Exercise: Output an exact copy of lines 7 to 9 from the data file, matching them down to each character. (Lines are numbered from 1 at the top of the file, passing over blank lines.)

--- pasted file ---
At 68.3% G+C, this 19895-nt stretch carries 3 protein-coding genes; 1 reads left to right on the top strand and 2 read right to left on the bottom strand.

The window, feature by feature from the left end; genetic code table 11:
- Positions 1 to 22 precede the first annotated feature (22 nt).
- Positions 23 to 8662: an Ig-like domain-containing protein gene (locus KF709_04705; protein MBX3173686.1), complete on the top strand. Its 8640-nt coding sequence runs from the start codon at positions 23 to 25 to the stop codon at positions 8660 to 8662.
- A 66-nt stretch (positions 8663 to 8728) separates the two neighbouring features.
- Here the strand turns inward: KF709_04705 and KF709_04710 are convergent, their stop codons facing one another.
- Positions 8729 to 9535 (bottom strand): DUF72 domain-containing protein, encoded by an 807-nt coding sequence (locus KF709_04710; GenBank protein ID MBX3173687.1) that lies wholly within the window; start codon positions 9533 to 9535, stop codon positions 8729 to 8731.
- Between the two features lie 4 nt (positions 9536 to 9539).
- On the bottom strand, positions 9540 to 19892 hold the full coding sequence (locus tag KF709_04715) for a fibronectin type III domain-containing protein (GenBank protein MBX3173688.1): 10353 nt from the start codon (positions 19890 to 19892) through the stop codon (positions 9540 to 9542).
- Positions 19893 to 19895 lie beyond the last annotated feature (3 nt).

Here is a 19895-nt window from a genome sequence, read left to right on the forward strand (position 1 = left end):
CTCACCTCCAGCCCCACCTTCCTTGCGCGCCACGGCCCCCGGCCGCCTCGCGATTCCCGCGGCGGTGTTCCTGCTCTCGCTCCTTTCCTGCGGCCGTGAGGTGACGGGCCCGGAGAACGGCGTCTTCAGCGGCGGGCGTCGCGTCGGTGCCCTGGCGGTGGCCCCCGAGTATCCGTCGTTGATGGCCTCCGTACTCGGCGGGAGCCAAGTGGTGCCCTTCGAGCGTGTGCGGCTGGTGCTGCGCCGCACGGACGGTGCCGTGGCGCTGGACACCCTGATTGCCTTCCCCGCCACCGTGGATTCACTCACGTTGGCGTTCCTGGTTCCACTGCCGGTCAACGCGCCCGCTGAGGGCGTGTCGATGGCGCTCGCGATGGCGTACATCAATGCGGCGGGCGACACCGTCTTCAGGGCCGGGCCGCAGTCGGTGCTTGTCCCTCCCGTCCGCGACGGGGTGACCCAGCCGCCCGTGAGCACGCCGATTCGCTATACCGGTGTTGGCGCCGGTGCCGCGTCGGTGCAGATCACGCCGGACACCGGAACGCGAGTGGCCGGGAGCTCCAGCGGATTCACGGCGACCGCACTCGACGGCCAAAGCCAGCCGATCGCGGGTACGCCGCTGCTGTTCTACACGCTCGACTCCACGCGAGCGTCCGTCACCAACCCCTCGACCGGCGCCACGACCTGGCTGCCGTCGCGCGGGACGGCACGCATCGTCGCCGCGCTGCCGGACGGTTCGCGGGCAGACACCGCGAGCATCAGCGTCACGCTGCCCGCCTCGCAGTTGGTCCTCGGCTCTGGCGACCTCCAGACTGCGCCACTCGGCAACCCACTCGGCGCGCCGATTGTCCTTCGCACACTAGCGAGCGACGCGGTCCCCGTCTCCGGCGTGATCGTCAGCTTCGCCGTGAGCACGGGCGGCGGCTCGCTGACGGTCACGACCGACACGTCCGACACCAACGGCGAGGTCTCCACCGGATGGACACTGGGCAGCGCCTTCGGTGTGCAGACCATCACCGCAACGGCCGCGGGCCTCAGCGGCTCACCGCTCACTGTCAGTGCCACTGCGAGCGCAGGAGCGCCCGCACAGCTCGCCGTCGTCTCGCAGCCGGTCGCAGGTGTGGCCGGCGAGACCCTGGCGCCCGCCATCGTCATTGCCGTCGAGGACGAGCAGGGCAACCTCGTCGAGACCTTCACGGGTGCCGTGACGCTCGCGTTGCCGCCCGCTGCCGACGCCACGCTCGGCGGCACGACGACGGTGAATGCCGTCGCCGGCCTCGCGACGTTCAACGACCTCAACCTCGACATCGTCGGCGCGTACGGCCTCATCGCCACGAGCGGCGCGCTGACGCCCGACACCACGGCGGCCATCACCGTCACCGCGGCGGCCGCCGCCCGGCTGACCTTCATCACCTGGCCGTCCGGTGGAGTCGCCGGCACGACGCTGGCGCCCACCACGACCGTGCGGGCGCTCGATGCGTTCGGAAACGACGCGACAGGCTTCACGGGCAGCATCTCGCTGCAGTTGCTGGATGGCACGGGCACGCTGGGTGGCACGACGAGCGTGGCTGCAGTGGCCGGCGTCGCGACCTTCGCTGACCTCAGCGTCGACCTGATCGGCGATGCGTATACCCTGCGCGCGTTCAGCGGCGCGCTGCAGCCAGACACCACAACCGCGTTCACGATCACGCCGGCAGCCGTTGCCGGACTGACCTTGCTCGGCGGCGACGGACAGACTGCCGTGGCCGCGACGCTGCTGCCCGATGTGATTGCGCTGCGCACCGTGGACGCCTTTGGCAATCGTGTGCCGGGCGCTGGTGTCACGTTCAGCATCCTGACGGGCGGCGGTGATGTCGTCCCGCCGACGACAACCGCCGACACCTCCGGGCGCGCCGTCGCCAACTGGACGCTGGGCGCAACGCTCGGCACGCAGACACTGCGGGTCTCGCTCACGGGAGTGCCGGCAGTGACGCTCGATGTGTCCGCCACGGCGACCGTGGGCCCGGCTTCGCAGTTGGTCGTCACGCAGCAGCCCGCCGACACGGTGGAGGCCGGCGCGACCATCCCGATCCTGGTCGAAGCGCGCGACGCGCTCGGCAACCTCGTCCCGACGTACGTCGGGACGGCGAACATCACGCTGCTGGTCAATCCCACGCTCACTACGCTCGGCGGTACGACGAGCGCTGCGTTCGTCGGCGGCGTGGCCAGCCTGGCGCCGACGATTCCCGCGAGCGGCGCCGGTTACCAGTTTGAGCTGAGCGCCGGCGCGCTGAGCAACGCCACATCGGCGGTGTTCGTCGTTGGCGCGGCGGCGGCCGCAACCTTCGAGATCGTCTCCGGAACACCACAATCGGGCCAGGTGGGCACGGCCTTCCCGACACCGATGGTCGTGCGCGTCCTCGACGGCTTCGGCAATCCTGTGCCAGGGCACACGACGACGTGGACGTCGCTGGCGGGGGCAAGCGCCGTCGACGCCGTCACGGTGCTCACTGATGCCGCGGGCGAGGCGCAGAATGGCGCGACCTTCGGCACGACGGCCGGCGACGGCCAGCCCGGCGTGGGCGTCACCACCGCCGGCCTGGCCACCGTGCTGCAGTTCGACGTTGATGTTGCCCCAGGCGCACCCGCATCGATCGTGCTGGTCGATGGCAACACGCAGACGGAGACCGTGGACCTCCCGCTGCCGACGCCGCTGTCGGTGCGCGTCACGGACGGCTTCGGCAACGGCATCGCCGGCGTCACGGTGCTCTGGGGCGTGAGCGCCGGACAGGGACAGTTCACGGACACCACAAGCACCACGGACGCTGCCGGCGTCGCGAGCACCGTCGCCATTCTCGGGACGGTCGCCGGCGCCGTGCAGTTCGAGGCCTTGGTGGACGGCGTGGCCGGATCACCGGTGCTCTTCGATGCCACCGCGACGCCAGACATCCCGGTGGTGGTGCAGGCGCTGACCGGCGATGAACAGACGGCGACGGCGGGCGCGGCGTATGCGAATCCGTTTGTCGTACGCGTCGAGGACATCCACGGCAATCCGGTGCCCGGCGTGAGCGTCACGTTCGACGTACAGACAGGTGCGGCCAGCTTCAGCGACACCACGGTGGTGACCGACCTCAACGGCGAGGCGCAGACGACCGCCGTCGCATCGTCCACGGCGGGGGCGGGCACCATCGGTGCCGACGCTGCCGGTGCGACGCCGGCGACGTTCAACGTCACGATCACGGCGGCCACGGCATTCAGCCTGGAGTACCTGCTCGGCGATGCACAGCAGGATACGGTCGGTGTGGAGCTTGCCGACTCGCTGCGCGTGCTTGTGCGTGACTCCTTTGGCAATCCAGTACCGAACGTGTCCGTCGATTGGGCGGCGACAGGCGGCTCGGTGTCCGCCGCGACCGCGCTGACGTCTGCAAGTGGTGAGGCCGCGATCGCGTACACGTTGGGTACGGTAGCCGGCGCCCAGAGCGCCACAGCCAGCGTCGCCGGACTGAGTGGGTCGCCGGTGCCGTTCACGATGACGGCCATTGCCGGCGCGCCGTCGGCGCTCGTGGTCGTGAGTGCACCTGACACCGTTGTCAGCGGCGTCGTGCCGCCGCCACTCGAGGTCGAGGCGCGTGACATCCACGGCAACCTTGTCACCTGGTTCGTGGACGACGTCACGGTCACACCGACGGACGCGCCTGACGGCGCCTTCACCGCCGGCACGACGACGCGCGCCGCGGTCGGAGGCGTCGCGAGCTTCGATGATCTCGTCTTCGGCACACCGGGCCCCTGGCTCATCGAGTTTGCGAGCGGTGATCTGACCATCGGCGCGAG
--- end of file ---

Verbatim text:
- Positions 8729 to 9535 (bottom strand): DUF72 domain-containing protein, encoded by an 807-nt coding sequence (locus KF709_04710; GenBank protein ID MBX3173687.1) that lies wholly within the window; start codon positions 9533 to 9535, stop codon positions 8729 to 8731.
- Between the two features lie 4 nt (positions 9536 to 9539).
- On the bottom strand, positions 9540 to 19892 hold the full coding sequence (locus tag KF709_04715) for a fibronectin type III domain-containing protein (GenBank protein MBX3173688.1): 10353 nt from the start codon (positions 19890 to 19892) through the stop codon (positions 9540 to 9542).